The majority attempts to distinguish Steinberg with the argument that "the Steinberg court did not address section 12-109 of the Code in reaching its conclusion." Slip op. at 6. The Steinberg court did discuss the 1987 amendment to section 505(d), however, including an extensive discussion of the legislative history of that amendment. Amended section 12-109 was a part of that same amendment, and it seems clear that the Steinberg court was aware of the 1987 amendment to section 12-109. In any event we must consider whether the language of section 12-109, i.e., that child support judgments "shall bear interest as provided in [s]section 2-1303," adds anything to the language of sections 2-1303 of the Code and 505(d) of the Dissolution Act, which were considered by the Steinberg court. Steinberg rejected the argument that the broad language in section 2-1303 of the Code (dealing with interest on judgments) and the broad language in section 505(d) of the Dissolution Act (dealing with child support judgments) changed the rule that interest on child support judgments was discretionary. The language in section 12-109, duplicative of the language in section 2-1303, is even less persuasive than the language of the other sections, and the failure to cite section 12-109 in Steinberg does not provide support for the majority's decision here.
The majority complains that Kaufman, although a maintenance case, addressed section 505(d) of the Dissolution Act, which expressly addresses child support. Slip op. at 5-6. The majority then suggests that because Kaufman was a maintenance case, it did not consider section 12-109, which is a child support provision. Slip op. at 6. The fact of the matter is that both child support and maintenance are "periodic payments ordered by the court" and have been discussed interchangeably in the cases. Finley was a child support case, but it cited alimony cases. Finley, 81 Ill. 2d at 331-32, 410 N.E.2d at 19. The Finley rule applies not just to child support or to maintenance but to every allowance of interest in a divorce proceeding. Finley, 81 Ill. 2d at 331-32, 410 N.E.2d at 19. As the majority points out, both the language it relies upon from section 12-109 of the Code, and a portion of the language of section 505(d) of the Dissolution Act discussed in Kaufman (then section 505(c)), were contained in the same public act. Pub. Act 85-2, §§6, 2, eff. May 1, 1987 (1987 Ill. Laws at 14, 6-7). That public act was not added with the intent of changing the way interest is awarded in Illinois dissolution judgments. The public act was added to comply with federal law and prevent the loss of large sums of federal funds and to prevent retroactive reduction of child support, especially by courts in other states. Kaufman, 299 Ill. App. 3d at 512-13, 701 N.E.2d at 189. The legislative intent in amending section 12-109 of the Code was to add a 30-day grace period, not to change the rule that the award of interest on past-due child support is discretionary. If the legislature had intended to change such a long-standing and sensible rule, it would have done so explicitly.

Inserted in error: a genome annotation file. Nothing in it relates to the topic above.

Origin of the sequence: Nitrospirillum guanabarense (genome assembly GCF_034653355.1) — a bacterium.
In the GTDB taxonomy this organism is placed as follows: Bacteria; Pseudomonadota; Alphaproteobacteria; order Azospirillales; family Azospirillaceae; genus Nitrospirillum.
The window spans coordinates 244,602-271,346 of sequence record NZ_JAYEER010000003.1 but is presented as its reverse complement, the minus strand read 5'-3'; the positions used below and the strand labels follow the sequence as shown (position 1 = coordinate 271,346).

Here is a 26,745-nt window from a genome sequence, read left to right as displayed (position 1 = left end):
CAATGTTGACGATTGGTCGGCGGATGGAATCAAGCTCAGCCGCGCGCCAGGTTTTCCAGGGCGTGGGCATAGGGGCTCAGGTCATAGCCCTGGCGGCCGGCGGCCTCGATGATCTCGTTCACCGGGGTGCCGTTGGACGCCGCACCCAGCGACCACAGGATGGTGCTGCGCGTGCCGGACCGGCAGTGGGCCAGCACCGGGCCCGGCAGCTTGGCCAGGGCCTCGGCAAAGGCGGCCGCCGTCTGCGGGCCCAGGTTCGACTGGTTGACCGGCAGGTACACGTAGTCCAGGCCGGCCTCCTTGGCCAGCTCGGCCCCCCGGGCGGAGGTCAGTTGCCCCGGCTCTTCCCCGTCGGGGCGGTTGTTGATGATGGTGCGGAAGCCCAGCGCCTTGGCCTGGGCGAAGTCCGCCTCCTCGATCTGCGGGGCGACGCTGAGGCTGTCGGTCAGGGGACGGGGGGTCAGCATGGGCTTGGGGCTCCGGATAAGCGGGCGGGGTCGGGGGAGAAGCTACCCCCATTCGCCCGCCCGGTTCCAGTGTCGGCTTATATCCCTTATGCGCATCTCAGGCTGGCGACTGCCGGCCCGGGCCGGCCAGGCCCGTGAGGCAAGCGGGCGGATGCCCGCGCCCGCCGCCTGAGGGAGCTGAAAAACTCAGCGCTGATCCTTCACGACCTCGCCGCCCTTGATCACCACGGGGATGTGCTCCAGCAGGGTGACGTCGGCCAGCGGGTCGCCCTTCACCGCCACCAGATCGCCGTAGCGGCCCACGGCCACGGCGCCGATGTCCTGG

The wisdom of a rule that places the award of interest within the discretion of the trial court is illustrated by this case. Bonnie chose to bring this action for unpaid child support in 1999, when the child was 23 years old. The child will not receive any advantage from this child support. Bonnie sought $23,200 in unpaid child support; the trial court awarded $15,100, an indication there was some uncertainty as to amount. Orders for future periodic payments are not as definite as money judgments. Another example of this uncertainty is found in the cases where the non-custodian takes over the custody of the child. Even if the child support order is not revoked, the former custodian will be estopped to enforce it. Johnston v. Johnston, 196 Ill. App. 3d 101, 104-05, 553 N.E.2d 93, 96 (1990); In re Marriage of Duerr, 250 Ill. App. 3d 232, 235-37, 621 N.E.2d 120, 123-24 (1993). Computing interest on a money judgment may not require much more than a multiplication of the number of days unpaid by the interest rate; computing interest on a child support order is a much more complicated process. Interest on child support orders should be discretionary with the trial court.